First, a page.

The invention comprehends that the friction-reducing fibers comprise one or more fibers taken from the group consisting of carbon fibers, aramid fibers, and silicon carbide fibers.

The invention comprehends that the blocks have metal foil distributed therein for dissipating heat in the blocks.

The invention comprehends that the fibers be provided in the form of fabric.

The fabric may be provided in a plurality of layers of different fabrics.

The power transmission belt of the present invention is extremely simple and economical of construction, while yet providing highly improved adjustable speed functioning under high loads.

BRIEF DESCRIPTION OF THE DRAWING

Other features and advantages of the invention will be apparent from the following description taken in connection with the accompanying drawing wherein:

FIG. 1 is a longitudinal section of a power transmission belt embodying the invention;

FIG. 2 is an exploded view showing dimensional relationships between the projections and recesses of the neutral belt and blocks, respectively;

FIG. 3 is a cross section of a block embodying the invention having a core formed of an aramid fiber synthetic resin and an outer wall portion formed of a carbon fiber reinforced synthetic resin;

FIG. 4 is a cross section of a block embodying the invention wherein the core is formed of carbon fiber reinforced synthetic resin and the outer wall portion is formed of an aramid fiber reinforced synthetic resin;

FIG. 5 is a cross section of a block embodying the invention made up of spirally wound fabrics made of aramid fiber reinforced synthetic resin and carbon fiber reinforced synthetic resin;

FIG. 6 is a cross section of a block embodying the invention comprising a monolithic block of carbon fiber reinforced synthetic resin;

FIG. 7 is a cross section of a block embodying the invention comprising a monolithic block of aramid fiber reinforced synthetic resin;

FIG. 8 is a cross section of a block embodying the invention comprising a monolithic block formed of a cloth of aramid fiber and carbon fiber reinforced synthetic resin;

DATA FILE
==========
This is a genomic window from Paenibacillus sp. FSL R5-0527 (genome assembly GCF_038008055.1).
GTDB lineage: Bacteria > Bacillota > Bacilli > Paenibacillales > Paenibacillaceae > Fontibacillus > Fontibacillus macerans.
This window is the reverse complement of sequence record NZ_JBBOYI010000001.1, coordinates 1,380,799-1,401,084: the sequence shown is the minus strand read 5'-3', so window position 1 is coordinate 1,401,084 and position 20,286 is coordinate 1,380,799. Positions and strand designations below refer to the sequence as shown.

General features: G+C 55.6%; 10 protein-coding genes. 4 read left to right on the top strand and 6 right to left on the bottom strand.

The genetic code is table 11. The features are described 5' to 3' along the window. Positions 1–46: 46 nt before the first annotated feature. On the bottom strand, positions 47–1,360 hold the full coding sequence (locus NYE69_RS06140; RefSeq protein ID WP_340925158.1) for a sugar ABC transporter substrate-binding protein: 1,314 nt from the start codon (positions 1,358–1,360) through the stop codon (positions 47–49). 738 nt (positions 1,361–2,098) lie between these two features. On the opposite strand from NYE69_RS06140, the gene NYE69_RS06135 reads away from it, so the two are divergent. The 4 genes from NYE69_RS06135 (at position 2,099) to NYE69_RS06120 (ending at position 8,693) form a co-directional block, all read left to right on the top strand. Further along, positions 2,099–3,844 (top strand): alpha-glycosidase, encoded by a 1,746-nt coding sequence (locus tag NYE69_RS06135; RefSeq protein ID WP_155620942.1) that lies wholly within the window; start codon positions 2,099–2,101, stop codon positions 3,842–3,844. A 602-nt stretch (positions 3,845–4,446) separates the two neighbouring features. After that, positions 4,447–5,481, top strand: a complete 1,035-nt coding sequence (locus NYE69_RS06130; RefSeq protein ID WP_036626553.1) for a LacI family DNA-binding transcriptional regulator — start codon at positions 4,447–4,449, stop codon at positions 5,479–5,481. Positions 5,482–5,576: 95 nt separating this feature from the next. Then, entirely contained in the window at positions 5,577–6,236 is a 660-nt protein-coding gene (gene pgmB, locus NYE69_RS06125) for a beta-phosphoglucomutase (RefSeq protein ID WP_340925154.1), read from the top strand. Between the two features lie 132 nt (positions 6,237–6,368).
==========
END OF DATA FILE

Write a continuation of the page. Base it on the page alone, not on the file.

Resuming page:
FIG. 9 is a cross section of a block embodying the invention having a core portion comprising a wound fabric of an aramid fiber reinforced synthetic resin, and an outer portion of a carbon fiber reinforced synthetic resin;

FIG. 10 is a cross section of a block embodying the invention similar to that of FIG. 9, but wherein the core is laminated;

FIG. 11 is a diametric section of a rivet adapted to form the securing means of the blocks;

FIG. 12 is a transverse cross section illustrating the use of a pair of securing elements at opposite sides of the belt and securing the blocks to the neutral belt portion; and

FIG. 13 is a view similar to that of FIG. 2, but illustrating a modified form of the invention wherein the projections and recesses are rounded.

BEST MODE FOR CARRYING OUT THE INVENTION

In the illustrative embodiment of the invention as disclosed in the drawing, a power transmission belt generally designated 10 is shown to comprise a neutral belt 11 having longitudinally extending tensile cords 12 formed of a high strength synthetic resin. Neutral belt 11 may be formed of a suitable flexible material, such as rubber.

The neutral belt is provided at longitudinally spaced intervals with oppositely outwardly projecting projections 13 and 14. Intermediate the projections, the neutral belt defines an outer flat surface 15 and an inner flat surface 16.

Complementary pairs of blocks 17 and 18 are secured to the neutral belt 11 against the outer surface 15 and inner surface 16, respectively, by securing, or retaining, elements 19. As seen in FIG. 1, the retaining elements may comprise rivets extending through the blocks and projections.

As seen in FIG. 2, blocks 17 define trapezoidal recesses 20 and blocks 18 define trapezoidal recesses 21.